First-place Dodgers get a boost from Haren

Kemp's homer helps righty become LA's fourth to 12 wins

First-place Dodgers get a boost from Haren

LOS ANGELES -- The Dodgers have four starters with at least 12 wins for the first time since 1985, which means Dan Haren has been among their most successful fourth starters in decades.

With a home run from Matt Kemp the difference, Haren continued his late-season revival as the Dodgers edged the D-Backs Friday night, 2-1, to remain two games ahead of the Giants in the National League West.

After a five-game losing streak that had Haren on the verge of losing his spot in the rotation, the former D-backs right-hander has won four of his last five decisions. He joins Clayton Kershaw, Zack Greinke and Hyun-Jin Ryu to give the Dodgers one of their deepest rotations. In '85, it was Orel Hershiser, Jerry Reuss, Fernando Valenzuela and Bob Welch with at least 12 wins each.

Haren allowed one run on four hits in six innings with six strikeouts. He needs 18 more innings this year to reach 180 and trigger a $10 million guaranteed salary for 2015.

Although Haren, like teammate Josh Beckett, has hinted that he might not want to pitch next season, the Dodgers might need him with Beckett, Paul Maholm and Chad Billingsley ending this season injured and eligible for free agency in the winter. He's 4-1 against Arizona this year and the Dodgers are 13-4 against their division rivals from Phoenix.

Haren admitted he "absolutely lost confidence, for sure. Anybody would with the stretch I had" when "everything that could go wrong did go wrong." He made minor mechanical adjustments to reduce the spin at the end of his delivery, began throwing more curveballs and sharper cutters to left-handed hitters.

Haren said he hasn't thought about the postseason and whether he will have a role.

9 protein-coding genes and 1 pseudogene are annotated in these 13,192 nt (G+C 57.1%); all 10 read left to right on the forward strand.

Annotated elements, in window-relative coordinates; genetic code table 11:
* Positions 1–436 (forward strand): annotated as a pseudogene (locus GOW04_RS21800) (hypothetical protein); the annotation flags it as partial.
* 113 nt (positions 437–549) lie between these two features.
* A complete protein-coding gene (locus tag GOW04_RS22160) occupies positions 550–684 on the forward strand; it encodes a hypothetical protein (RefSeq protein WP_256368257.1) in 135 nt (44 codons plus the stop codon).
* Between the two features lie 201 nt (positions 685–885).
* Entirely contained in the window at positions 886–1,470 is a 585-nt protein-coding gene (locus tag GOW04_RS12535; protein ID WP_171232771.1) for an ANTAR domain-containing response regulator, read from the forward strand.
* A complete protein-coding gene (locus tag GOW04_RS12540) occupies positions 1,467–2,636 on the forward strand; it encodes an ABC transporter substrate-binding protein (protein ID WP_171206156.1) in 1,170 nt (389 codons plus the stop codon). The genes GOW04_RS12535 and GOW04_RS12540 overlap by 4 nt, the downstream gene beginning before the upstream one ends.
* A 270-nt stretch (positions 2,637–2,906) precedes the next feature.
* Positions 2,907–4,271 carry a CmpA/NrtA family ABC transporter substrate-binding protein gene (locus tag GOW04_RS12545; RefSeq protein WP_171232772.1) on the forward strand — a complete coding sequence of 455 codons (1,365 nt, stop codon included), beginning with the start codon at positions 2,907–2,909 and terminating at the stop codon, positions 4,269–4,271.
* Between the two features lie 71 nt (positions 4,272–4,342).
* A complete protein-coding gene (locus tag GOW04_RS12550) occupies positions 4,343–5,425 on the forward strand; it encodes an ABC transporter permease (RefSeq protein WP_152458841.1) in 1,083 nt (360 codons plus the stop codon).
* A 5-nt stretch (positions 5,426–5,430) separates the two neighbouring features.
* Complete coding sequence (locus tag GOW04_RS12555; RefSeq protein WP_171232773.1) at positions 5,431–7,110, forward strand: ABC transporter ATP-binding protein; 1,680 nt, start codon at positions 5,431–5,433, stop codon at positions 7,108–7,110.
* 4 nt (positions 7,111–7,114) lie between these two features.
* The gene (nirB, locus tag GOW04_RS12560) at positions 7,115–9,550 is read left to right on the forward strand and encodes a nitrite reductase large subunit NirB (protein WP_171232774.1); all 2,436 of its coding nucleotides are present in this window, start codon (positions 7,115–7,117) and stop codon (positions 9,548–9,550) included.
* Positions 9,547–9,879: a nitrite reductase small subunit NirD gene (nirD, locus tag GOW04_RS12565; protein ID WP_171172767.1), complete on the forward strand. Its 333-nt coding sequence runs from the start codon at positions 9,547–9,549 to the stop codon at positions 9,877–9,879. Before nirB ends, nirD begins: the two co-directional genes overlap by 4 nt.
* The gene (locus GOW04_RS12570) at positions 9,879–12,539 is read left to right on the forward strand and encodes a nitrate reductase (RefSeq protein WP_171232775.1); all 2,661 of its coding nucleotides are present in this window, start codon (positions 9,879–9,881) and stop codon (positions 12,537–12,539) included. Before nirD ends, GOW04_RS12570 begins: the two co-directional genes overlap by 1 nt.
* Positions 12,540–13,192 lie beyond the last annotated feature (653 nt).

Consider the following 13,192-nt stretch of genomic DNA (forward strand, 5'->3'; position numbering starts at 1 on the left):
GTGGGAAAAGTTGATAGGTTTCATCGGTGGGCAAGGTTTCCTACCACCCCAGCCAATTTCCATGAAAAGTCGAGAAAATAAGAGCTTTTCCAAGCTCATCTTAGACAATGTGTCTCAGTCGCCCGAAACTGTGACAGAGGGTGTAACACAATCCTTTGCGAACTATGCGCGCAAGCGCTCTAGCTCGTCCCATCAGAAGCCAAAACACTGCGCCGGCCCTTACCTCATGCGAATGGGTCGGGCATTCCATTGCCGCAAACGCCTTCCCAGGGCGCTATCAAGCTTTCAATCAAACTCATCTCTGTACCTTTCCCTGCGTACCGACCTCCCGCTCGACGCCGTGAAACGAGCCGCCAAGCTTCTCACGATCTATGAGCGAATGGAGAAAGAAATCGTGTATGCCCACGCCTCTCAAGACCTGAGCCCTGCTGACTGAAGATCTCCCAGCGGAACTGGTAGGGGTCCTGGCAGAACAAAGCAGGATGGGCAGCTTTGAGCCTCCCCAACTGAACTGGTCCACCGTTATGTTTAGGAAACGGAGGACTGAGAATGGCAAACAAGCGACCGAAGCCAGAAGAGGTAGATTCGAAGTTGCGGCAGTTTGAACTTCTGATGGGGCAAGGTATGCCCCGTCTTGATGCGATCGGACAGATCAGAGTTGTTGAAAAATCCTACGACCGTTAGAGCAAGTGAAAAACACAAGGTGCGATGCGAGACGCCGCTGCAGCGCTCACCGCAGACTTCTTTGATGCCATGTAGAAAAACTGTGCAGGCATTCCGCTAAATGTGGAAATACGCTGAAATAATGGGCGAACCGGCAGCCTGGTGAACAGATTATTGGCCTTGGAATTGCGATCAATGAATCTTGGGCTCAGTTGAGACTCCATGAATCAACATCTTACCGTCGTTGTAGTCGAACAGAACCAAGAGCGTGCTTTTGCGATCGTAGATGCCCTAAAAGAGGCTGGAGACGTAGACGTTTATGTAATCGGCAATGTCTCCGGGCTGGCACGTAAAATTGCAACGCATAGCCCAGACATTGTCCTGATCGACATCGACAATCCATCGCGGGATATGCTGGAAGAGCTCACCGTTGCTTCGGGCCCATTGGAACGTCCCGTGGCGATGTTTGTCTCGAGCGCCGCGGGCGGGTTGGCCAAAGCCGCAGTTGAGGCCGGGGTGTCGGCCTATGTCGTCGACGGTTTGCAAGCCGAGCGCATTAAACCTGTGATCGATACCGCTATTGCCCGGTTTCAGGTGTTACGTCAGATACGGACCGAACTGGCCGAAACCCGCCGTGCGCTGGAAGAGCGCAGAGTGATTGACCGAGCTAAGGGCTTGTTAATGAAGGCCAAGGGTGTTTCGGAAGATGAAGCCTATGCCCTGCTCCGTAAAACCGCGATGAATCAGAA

"I know, obviously, we've got the front three guys and then, you know, if there's a need for a fourth guy, of course I'd want to pitch," he said. "But I haven't really thought that far ahead. I'm just trying to win these games and pitch good for the team."

Rookie reliever Pedro Baez, a converted third baseman who is quickly earning important innings, retired the four batters he faced. The right-hander has allowed one run in his last 15 1/3 innings over 12 appearances.

"He gives us a power arm, a guy who can make a mistake and miss a bat," manager Don Mattingly said. "Guys come up and do well, they get more [opportunities]."

The Dodgers lost two pitchers with power tools similar to Baez -- Shawn Tolleson, on waivers to Texas, and Chris Withrow, to Tommy John surgery. Neither Brian Wilson nor J.P. Howell, who again shared eighth-inning duties after Baez, have shown the ability to overpower batters anymore.

After Baez, Howell and Wilson, Kenley Jansen pitched a perfect ninth to become the fourth Dodgers closer with a 40-save season (joining Eric Gagne, Todd Worrell and Jeff Shaw), rebounding from a blown save Wednesday.

"If you want to do this job a long time, you can't worry about games like Wednesday," said Jansen. "You have to realize we're human, not machines. You've got to be able to move on."

The Dodgers picked up where they left off Wednesday, stranding loaded bases in the first inning after three singles and a hit batter. The rally killer was Hanley Ramirez's double-play grounder, on which he was ruled safe at first base, then out upon further review after D-backs manager Kirk Gibson's challenge. The Dodgers are 17-for-100 with the bases loaded this season.

Arizona starter Vidal Nuno gave the Dodgers another chance in the second, and they capitalized. He walked A.J. Ellis with one out. Haren fouled off two bunt attempts, then stroked an 0-2 pitch for a single to center. With two outs, Ramirez's bloop single on another 0-2 pitch scored Ellis.

"I was probably a little hyped up knowing that fans were out there and just trying to hold the thrill a little bit," said Nuno, who grew up in the San Diego area. "But after that situation of bases loaded and then the next inning, I calmed down a little bit and took a breather and realized it's not me and settled down and commanded all my pitches after that."

Kemp led off the third inning with a foam party, an opposite-field home run that landed in Arizona's bullpen. It was his 18th of the year.

Arizona trimmed the lead in a 31-pitch fifth. A.J. Pollock led off with a slow roller that hit the third-base bag for a single and Jake Lamb sprayed a double down the left-field line to move Pollock to third. Didi Gregorius, who stole a hit from Justin Turner in the fourth inning with a nice play at shortstop, flied out to center fielder Yasiel Puig, whose late throw to the plate missed the cutoff man and allowed Lamb to take third. Haren limited the damage by striking out Nuno, walking Ender Inciarte and getting a forceout grounder from Chris Owings.

"I was determined not to let the second run score," said Haren. "I was able to strike out the pitcher and that was really important."

After Kemp's home run, Nuno retired 14 consecutive Dodgers.

Ken Gurnick is a reporter for This story was not subject to the approval of Major League Baseball or its clubs.